As for future roles, Alysia has one eye on a place in the breakout musical Hamilton, where she could be a shoo-in since that production is purposely casting actors of color in “white roles” for pure theatrical emphasis and effect, and another on Aldonza/Dulcinea from Man of La Mancha. Aldonza, the tavern wench, is not unlike Esmeralda, except Cervantes’ heroine seeks to gain self-respect while Esmeralda has more altruistic goals. For those roles, however, Alysia would be needing an Equity card and more singing and acting lessons in pursuit of that all-important card.

Rising Fil-Latina actress Alysia Noelle Beltran belting out Esmeralda’s big number,  God Help the Outcasts . From the film score by Stephen Schwartz (lyrics) and Alan Mencken (music).

Rising Fil-Latina actress Alysia Noelle Beltran belting out Esmeralda’s big number, God Help the Outcasts. From the film score by Stephen Schwartz (lyrics) and Alan Mencken (music).

Hunchback has had three live-action film treatments: the silent-film version in 1923; the first talkie version in 1939; and the full-color, wide-screen French-produced version in 1956. Disney came up with its own animated, musicalized version in 1996, with the voice talents of Tom Hulce (as Quasimodo), Demi Moore (the speaking voice of Esmeralda); Heidi Mollenhauer (as Esmeralda’s singing voice); Kevin Kline (as Phoebus); and Tony Jay (as the vengeful Deacon Claude Frollo).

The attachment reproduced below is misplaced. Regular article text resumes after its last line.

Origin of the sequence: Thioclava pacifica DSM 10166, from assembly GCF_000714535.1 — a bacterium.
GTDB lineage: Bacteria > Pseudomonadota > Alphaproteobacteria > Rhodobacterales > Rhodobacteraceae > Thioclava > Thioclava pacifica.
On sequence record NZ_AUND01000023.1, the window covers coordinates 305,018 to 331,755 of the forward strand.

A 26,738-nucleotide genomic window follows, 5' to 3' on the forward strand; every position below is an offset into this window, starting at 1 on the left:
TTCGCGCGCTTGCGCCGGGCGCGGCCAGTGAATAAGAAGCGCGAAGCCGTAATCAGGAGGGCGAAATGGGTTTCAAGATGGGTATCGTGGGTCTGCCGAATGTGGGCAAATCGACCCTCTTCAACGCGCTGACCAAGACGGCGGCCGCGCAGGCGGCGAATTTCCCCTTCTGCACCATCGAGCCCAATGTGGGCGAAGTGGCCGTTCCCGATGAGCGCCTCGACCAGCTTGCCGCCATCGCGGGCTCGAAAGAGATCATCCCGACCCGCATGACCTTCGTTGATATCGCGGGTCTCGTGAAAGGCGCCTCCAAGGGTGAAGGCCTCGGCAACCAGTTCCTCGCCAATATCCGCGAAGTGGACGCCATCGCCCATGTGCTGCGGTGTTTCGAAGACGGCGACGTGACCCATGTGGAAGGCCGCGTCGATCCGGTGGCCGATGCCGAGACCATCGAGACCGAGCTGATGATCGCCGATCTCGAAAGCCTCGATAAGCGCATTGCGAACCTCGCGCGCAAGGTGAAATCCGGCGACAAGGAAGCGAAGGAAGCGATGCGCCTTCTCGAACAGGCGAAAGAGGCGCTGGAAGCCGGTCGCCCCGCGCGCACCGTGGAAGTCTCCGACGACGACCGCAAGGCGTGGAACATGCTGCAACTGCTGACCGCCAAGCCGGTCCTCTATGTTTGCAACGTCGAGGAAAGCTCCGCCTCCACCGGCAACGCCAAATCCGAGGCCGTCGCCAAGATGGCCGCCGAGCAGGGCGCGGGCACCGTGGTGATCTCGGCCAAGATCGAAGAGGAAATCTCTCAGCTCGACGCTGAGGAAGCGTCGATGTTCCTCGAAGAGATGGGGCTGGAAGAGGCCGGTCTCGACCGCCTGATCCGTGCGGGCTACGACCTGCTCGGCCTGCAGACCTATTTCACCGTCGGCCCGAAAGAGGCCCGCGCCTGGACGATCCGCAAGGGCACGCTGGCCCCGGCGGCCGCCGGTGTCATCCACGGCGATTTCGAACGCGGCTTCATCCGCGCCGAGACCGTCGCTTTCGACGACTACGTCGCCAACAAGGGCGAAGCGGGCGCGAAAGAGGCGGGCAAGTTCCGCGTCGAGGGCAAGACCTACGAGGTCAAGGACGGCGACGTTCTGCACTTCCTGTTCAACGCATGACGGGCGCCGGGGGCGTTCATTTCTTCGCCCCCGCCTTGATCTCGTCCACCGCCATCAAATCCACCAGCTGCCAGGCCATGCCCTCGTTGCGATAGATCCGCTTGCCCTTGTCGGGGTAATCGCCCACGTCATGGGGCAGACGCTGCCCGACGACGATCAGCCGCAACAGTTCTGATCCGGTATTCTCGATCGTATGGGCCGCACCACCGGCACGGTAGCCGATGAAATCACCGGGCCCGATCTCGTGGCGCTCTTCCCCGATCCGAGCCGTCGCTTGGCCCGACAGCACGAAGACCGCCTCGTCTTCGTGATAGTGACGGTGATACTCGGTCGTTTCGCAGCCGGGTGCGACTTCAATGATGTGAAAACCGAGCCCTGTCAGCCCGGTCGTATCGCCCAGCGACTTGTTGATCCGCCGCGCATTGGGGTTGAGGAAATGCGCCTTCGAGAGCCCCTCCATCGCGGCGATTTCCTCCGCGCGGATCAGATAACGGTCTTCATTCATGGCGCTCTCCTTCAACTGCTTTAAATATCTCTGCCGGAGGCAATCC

This stage version of Hunchback, based on that Disney film and score, has taken a circuitous route to the stage. While all the other Disney animated films of recent years have been seamlessly transformed into English-language stage versions—Beauty and the Beast, The Lion King, The Little Mermaid, Aladdin, Tarzan, and FrozenThe Hunchback, for some reason, struggled to find a workable English-language stage version.

The first reincarnation using the Alan Mencken film score (with lyrics by Wicked composer Stephen Schwartz) came together in the German version, Der Glöckner von Notre Dame ("The Bellringer of Notre Dame"). While a “lite,” English version of the show (only an hour long) has played in some of the Disney parks and cruise ships through the years, the much darker Der Glöckner has not.